How to Help

Family + Friends Affected by Domestic Violence.


Be quick to listen, slow to speak. And,
always believe survivors.


At some point in your life you will encounter someone who is experiencing domestic violence. When this is someone who you love and care about, like a family member, friend, or colleague, it can be scary and leave you feeling helpless. You’ll likely have lots of questions and feel lots of frustration.

The most important thing you can do to help a survivor is to listen without judgment.


This can be hard to do because as with any interpersonal relationship, things are often seen much more clearly by those outside of the relationship. You may easily identify abusive behaviors and think the answer (e.g., leaving) is simple, but we can assure you that the situation is not as clear cut for the survivor. Judging the survivor’s decisions or trying to force certain actions is counterproductive - the survivor is dealing with control and coercion by their abuser everyday, they don’t need the same from someone trying to help them.


WAYS to support a loved one

Remember, the person who is hurting the survivor is someone that the survivor loves and that love can significantly complicate things.
As can very real, not easily solvable problems like financial instability, concerns related to children, and fear of homelessness.
  • Be patient, listen without judgment and believe them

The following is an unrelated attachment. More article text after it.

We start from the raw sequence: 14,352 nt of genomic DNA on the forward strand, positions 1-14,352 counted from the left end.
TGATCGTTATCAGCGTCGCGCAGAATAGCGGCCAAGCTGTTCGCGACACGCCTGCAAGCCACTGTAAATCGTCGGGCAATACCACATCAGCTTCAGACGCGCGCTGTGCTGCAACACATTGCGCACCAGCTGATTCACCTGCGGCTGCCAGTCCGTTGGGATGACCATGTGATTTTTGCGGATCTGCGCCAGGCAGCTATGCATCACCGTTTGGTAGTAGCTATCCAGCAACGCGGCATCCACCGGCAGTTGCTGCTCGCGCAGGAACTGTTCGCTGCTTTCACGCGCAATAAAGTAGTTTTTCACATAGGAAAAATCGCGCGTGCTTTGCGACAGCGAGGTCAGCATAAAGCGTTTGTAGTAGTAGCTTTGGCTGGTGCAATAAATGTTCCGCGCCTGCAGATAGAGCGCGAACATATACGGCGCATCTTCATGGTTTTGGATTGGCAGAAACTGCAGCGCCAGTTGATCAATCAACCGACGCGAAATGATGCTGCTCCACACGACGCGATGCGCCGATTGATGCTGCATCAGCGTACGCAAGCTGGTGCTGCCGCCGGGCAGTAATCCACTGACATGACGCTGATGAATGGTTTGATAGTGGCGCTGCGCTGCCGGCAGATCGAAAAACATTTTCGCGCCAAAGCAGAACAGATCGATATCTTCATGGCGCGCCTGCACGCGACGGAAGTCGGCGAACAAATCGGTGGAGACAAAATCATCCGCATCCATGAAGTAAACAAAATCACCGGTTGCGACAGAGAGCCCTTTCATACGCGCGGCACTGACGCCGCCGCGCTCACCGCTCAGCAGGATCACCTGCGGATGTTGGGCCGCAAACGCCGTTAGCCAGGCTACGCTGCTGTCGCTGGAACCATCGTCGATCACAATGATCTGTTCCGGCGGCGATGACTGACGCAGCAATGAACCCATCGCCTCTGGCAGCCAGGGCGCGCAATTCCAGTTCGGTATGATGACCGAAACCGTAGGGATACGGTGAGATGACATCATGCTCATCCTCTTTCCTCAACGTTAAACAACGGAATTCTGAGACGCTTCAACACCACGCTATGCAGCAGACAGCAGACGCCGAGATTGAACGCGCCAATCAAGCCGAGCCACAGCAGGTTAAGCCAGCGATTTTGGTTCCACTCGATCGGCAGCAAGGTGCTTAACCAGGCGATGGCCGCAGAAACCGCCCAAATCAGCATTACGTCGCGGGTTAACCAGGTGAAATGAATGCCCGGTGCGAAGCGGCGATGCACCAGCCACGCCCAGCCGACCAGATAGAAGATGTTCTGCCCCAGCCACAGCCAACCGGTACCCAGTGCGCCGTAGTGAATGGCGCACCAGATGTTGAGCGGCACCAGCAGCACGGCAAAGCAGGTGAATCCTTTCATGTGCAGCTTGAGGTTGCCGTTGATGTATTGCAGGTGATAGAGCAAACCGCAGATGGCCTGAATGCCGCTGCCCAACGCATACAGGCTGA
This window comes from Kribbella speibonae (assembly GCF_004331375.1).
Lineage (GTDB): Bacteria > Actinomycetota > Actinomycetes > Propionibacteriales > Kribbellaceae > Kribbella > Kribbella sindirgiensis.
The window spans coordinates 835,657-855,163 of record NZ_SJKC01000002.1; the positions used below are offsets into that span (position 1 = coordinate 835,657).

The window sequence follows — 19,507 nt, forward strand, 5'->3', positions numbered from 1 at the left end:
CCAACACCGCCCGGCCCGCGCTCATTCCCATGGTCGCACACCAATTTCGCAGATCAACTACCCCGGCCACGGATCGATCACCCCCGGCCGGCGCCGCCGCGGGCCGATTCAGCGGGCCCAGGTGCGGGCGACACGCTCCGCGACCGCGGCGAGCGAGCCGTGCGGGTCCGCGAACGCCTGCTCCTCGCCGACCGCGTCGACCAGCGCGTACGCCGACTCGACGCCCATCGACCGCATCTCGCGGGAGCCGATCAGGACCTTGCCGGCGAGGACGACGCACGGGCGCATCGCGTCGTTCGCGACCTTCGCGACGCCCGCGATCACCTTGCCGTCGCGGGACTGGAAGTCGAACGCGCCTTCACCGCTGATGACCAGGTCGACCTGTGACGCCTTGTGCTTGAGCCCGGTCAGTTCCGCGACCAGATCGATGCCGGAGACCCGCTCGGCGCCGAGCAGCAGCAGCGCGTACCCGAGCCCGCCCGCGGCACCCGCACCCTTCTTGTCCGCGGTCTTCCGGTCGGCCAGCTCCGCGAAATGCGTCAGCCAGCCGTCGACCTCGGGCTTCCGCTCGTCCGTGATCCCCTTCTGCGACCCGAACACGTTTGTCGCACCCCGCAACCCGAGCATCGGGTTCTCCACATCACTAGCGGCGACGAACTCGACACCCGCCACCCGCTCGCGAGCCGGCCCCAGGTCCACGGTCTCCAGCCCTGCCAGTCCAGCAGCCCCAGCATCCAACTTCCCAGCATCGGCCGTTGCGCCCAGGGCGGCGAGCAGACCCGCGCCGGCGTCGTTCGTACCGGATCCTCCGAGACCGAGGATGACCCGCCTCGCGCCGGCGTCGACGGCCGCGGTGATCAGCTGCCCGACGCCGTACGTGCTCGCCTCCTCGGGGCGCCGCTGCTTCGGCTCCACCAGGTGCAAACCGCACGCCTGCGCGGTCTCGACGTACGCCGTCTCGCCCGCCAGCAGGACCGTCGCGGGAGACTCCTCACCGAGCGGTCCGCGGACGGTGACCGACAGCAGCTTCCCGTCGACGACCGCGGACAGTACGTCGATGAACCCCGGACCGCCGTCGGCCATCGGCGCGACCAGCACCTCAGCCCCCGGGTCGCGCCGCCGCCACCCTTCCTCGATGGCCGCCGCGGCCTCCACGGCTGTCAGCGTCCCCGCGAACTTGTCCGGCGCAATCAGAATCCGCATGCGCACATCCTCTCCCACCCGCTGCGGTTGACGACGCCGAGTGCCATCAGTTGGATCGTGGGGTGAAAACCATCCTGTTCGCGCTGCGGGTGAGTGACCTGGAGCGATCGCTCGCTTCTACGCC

• Remember that the abuser likely works hard to only let you and other outsiders see the good parts of his/her/their personality
  • Know survivors may want the abuse to end, not the relationship
  • Tell them that the abuse is not their fault, the abuser is choosing his/her/their behavior
  • Do not minimize the survivor’s experience or struggle with making decisions OR make your continued support contingent upon the survivor taking certain actions
  • Allow the survivor to keep a bag at your house with clothing and important paperwork in case they do need to leave quickly
  • Let them know that safe, free, confidential and voluntary services are available through CCADV’s 18 member organizations and Safe Connect when they are ready

Family and friends can always call Safe Connect
to get advice.

Whether you need help for you or someone you love, our advocates are here to listen and offer support.


Visit CT Safe Connect